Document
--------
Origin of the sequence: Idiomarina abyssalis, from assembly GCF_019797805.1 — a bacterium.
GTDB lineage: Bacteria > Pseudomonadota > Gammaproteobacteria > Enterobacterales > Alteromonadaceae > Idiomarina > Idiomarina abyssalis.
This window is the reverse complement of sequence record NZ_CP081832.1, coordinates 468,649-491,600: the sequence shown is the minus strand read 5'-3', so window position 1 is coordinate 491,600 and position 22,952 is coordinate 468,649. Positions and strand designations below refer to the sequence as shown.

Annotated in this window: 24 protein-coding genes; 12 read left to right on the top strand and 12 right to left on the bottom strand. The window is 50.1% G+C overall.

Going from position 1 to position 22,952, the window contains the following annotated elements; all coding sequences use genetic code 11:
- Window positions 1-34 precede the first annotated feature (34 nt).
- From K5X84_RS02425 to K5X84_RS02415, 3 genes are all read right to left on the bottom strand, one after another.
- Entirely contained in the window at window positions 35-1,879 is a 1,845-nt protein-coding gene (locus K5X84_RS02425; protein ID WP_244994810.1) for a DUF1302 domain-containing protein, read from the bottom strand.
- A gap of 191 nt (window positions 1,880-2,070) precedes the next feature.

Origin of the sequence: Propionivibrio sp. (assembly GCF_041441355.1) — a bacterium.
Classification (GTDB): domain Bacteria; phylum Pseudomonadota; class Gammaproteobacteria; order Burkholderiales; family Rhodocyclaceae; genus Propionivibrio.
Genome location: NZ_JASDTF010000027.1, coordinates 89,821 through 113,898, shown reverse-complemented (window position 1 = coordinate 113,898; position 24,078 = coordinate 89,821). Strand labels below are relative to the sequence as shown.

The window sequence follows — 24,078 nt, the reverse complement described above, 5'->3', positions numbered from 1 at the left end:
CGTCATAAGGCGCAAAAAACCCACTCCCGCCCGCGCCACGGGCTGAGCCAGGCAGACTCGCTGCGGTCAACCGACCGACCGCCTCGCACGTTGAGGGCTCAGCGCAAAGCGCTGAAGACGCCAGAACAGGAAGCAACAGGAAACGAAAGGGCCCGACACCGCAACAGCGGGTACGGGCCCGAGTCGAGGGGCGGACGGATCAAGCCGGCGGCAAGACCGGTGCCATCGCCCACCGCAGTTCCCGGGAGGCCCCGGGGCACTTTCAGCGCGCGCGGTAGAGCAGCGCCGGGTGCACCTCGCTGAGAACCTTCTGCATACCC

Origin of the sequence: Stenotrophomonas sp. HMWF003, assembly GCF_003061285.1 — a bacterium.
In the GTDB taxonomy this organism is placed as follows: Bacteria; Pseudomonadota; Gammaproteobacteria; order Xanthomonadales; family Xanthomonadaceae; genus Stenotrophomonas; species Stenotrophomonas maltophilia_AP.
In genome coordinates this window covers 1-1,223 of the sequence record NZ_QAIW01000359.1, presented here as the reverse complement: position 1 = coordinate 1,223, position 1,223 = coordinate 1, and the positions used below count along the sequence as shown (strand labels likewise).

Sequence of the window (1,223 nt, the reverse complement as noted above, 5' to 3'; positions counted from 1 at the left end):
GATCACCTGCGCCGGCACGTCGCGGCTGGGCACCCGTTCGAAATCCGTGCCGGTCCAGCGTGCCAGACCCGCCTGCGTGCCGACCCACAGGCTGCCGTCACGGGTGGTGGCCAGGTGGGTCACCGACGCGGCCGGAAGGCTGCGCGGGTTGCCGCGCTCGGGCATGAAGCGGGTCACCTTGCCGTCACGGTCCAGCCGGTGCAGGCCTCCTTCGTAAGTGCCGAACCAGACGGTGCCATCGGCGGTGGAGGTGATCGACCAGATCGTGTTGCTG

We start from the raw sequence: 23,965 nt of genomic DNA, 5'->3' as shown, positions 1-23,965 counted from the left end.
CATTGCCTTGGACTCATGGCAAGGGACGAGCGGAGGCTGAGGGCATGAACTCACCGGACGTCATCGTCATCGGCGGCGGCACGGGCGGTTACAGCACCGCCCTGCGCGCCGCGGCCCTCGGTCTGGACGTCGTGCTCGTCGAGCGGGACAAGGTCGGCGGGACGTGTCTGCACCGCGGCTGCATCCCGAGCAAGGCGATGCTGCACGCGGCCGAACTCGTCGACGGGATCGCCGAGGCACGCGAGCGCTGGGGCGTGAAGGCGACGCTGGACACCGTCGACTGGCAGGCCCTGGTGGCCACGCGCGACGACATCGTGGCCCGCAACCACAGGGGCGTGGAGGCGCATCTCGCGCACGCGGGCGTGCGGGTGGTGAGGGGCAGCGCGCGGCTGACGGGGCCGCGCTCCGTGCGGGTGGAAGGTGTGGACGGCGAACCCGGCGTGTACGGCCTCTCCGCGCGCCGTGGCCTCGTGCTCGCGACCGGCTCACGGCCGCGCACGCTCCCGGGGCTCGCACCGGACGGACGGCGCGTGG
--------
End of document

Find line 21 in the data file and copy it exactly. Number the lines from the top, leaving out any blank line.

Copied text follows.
CATTGCCTTGGACTCATGGCAAGGGACGAGCGGAGGCTGAGGGCATGAACTCACCGGACGTCATCGTCATCGGCGGCGGCACGGGCGGTTACAGCACCGCCCTGCGCGCCGCGGCCCTCGGTCTGGACGTCGTGCTCGTCGAGCGGGACAAGGTCGGCGGGACGTGTCTGCACCGCGGCTGCATCCCGAGCAAGGCGATGCTGCACGCGGCCGAACTCGTCGACGGGATCGCCGAGGCACGCGAGCGCTGGGGCGTGAAGGCGACGCTGGACACCGTCGACTGGCAGGCCCTGGTGGCCACGCGCGACGACATCGTGGCCCGCAACCACAGGGGCGTGGAGGCGCATCTCGCGCACGCGGGCGTGCGGGTGGTGAGGGGCAGCGCGCGGCTGACGGGGCCGCGCTCCGTGCGGGTGGAAGGTGTGGACGGCGAACCCGGCGTGTACGGCCTCTCCGCGCGCCGTGGCCTCGTGCTCGCGACCGGCTCACGGCCGCGCACGCTCCCGGGGCTCGCACCGGACGGACGGCGCGTGG